Spencer's provocative thesis maintains that Augustine's undue reliance on the Neoplatonic tradition led most of the subsequent Christian tradition astray. Boethius, Pseudo-Dionysius, Anselm, Peter Lombard, Bonaventure, Thomas Aquinas, as well as the later Thomist tradition, all were beguiled by a totalizing metaphysical epistemology that was alien to God's self-revelation in Christ. Spencer's penetrating critique, along with his clarion call for an alternative, Christological analogy of faith, is truly deserving of the intense discussion it is bound to evoke.
J. I. Packer Professor of Theology, Regent College
Years of careful research stand behind this book, which is distinguished by its strong thesis, bold argumentation and close reading of sources ranging across the entire history of theology. Scholars interested in the doctrine of analogy, or the relationship between Christology and theological method, will find much of value here, as will those interested in Thomas Aquinas, Karl Barth, Eberhard Jungel, or the relationship between Protestant and Catholic theology.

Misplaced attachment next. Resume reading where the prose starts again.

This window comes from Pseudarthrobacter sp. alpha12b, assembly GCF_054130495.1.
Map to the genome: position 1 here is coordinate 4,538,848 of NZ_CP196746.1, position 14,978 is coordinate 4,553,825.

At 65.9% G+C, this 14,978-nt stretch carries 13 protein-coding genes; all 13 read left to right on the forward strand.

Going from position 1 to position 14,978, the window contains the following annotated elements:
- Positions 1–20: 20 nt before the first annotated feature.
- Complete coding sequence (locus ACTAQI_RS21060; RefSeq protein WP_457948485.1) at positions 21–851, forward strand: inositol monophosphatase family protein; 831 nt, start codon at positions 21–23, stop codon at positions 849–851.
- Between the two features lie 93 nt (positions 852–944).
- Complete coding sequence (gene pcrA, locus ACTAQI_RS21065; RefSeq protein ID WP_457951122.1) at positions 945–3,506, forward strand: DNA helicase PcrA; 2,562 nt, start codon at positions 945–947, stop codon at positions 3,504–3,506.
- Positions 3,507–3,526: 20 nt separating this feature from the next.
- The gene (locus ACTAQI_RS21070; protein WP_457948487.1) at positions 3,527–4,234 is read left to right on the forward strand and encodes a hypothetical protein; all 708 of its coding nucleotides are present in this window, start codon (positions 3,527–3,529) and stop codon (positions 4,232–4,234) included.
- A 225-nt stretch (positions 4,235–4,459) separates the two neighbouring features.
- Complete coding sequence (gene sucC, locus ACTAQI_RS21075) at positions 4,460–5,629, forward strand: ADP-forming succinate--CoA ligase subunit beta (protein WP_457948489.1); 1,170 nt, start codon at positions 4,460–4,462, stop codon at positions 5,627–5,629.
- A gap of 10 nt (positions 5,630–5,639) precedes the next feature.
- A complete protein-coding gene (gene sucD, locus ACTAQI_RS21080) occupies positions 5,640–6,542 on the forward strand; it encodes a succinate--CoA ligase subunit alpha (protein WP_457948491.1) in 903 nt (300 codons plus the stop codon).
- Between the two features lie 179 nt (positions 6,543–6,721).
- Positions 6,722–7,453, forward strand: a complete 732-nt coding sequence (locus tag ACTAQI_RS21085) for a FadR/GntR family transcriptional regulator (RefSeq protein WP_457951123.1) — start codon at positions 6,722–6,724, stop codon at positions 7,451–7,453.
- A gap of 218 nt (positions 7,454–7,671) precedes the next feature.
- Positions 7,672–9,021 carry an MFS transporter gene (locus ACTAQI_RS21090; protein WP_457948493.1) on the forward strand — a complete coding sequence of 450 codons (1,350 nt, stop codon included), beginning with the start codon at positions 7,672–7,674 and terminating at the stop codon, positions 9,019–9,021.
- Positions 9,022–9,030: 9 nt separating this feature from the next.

-Keith L. Johnson,
The question of analogy leads to the heart of the very possibility of theology. Spencer invites his readers to consider afresh the long tradition of reflection on analogy with a view to a contemporary restatement of both the classical problem and its possible evangelical solution. Drawing upon Barth and Jungel in particular, he argues convincingly that faithful talk of God can and must be graciously suspended from the living and eloquent reality of Jesus Christ. Spencer here makes a substantive contribution to a fundamental debate in Christian theology.
-Philip G. Ziegler,
University of Aberdeen
In this engaging volume, Archie J. Spencer explores the controverted issue at the heart of the enterprise of theology - the issue of analogy. The book offers not only a discerning conversation with Augustine and Aquinas on analogy, attending to both their philosophical predecessors and their complex reception histories, but also a thoughtful interaction with more recent work on analogy from Karl Barth and Eberhard Jungel. The result of this series of studies, as well as of the related exegetical labors, is Spencer's own constructive proposal, setting forth a new, resolutely Christocentric understanding of analogy along the three complementary dimensions of participation, performance and parable. This is rigorous and generative Christian dogmatics of an impressive order and deserves to be widely attended.
-Paul T. Nimmo,
University of Aberdeen